6. Empty nest – middle-aged parents until retirement of the couple. Parents encourage young adult sons and daughters to be autonomous; use the time gained in assuming civic and community responsibility; prepare for retirement.
  7. Aging couple – make satisfactory living arrangements as aging progresses; maintain relations with older family members and keep active and involved in community.

 

 

 

6.            Challenges facing modern family life:  The causes of the changing patterns of family life are diverse and include things like movement of people to cities, increased industrilization, improved living standards and changing roles of husband and wife, tendency to individualism and isolation, materialistic attitudes, and changing societal values.

7.            Discipline and training of children:  In a community where Christianity predominates, members of the society share the same views on acceptable ways of conduct, and therefore play a vital in the discipline and/or self-discipline of a child. Each family should lead in the maintenance of order, with approached which vary from authoritarian (parents rule the family very strictly and children have to obey the orders); permissive (opposite of the authoritarian approach); and democratic (parents are in charge of their family but involved their children in the family’s vital decisions in issues that affect them directly).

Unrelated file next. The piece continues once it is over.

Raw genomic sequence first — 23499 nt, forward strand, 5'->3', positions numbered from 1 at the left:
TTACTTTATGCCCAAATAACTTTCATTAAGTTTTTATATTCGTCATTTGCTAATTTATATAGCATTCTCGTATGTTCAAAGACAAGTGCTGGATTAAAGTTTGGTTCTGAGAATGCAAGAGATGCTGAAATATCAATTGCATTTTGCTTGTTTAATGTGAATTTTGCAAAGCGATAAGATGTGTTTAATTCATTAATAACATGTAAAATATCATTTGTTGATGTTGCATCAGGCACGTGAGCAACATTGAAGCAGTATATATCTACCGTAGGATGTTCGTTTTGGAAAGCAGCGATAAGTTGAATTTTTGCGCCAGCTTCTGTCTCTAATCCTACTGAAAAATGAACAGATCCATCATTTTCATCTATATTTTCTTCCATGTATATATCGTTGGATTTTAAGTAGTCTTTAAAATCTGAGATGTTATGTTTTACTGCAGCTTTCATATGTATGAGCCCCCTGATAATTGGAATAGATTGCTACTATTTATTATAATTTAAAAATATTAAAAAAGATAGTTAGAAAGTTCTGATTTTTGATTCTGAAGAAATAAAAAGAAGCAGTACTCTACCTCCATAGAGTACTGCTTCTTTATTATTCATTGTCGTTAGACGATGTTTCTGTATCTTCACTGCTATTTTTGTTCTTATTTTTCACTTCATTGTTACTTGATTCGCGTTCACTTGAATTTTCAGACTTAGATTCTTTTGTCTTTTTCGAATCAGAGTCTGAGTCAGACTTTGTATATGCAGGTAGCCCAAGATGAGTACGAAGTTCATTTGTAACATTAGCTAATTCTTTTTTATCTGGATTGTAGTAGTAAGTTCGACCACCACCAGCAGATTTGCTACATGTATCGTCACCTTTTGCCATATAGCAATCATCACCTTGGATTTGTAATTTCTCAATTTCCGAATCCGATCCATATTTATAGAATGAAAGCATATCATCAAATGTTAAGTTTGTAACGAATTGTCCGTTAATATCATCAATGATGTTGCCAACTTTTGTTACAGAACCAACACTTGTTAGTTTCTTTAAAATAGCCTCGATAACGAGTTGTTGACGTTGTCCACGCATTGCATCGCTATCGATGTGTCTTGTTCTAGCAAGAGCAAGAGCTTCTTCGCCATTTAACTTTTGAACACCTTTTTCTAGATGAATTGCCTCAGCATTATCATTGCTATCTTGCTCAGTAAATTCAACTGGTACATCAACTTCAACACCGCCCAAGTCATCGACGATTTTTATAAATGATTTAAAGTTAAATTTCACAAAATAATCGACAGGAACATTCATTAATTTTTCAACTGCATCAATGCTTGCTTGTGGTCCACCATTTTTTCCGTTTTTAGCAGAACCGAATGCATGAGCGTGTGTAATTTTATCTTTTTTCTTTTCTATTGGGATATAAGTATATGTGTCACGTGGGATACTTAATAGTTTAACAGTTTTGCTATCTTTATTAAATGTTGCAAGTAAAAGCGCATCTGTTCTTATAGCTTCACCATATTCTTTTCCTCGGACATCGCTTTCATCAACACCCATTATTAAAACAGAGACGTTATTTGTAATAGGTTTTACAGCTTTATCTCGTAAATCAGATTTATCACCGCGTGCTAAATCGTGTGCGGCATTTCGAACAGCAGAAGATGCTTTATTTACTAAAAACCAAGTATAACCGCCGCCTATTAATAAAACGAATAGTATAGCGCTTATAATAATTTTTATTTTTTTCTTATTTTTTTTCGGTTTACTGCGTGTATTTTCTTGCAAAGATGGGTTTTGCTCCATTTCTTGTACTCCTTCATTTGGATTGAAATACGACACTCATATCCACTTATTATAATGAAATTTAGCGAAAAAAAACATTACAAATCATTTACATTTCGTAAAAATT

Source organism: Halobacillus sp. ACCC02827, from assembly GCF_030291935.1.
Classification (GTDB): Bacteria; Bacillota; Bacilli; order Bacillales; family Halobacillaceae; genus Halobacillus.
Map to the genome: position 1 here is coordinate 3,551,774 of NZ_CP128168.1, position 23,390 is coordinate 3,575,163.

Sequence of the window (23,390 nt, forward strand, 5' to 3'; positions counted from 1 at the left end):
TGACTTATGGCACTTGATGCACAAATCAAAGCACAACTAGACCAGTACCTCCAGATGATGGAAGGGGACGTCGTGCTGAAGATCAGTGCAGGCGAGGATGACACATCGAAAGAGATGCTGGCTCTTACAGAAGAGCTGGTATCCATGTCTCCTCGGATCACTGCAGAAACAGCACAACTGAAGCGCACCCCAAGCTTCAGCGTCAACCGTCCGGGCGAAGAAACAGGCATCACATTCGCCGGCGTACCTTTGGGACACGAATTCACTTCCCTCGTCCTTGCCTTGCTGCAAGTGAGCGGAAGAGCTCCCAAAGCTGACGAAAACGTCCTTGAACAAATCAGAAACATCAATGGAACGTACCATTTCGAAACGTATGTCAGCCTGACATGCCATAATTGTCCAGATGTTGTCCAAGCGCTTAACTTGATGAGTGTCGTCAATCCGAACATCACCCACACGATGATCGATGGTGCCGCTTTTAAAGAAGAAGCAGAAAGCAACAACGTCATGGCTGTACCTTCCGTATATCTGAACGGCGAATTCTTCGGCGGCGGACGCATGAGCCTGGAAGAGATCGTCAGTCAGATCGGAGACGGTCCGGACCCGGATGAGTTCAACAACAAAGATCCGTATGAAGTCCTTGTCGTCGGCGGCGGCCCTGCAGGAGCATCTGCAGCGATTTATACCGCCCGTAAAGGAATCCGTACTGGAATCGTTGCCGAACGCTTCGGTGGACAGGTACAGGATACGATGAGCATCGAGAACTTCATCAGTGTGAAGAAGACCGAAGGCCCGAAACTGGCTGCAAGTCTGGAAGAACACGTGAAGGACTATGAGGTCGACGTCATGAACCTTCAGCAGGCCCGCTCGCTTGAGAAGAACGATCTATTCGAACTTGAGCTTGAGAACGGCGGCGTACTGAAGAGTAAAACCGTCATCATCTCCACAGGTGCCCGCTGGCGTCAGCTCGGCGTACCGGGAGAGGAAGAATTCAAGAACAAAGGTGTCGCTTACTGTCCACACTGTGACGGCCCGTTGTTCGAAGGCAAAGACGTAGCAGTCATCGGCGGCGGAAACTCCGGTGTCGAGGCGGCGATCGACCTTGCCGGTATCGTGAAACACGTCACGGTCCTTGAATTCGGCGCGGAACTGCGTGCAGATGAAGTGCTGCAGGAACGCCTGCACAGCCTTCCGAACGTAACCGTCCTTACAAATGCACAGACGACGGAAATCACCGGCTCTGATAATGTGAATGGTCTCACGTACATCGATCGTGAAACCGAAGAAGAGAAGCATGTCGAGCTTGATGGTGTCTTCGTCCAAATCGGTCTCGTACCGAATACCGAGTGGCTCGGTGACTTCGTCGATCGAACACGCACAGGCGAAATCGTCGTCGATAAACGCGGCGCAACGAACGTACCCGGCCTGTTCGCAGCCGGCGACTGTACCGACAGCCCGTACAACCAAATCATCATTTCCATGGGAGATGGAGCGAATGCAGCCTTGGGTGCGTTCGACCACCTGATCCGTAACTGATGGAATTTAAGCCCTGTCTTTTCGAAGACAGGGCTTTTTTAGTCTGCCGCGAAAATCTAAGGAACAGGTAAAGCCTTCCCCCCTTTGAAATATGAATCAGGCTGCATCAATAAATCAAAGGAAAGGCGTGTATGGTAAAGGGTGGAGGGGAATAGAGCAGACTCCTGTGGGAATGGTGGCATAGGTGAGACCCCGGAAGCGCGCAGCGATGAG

see also:

1. confirmation class background-  https://xcell100.wordpress.com/one-heart-one-way/6-theological-background-to-confirmation-in-the-methodist-church/

2. what salvation is – https://xcell100.wordpress.com/one-heart-one-way/salvation/

3. Methodist Church history – https://xcell100.wordpress.com/one-heart-one-way/mcsa-church-history/

4. Bible and its summary – https://xcell100.wordpress.com/one-heart-one-way/introduction-to-bible-reading/

5. Christian faith and conversion – https://xcell100.wordpress.com/one-heart-one-way/christian-faith-and-conversion/

6. Church Membership – https://xcell100.wordpress.com/one-heart-one-way/church-membership-and-christian-giving/

7. Benjamin John Wesley – https://xcell100.wordpress.com/one-heart-one-way/life-history-of-john-benjamin-wesley/

8. Way Of The Methodists – The Sunday Worship – https://xcell100.wordpress.com/one-heart-one-way/the-methodist-sunday-worship/

7. Church Structure – https://xcell100.wordpress.com/one-heart-one-way/methodist-church-structure/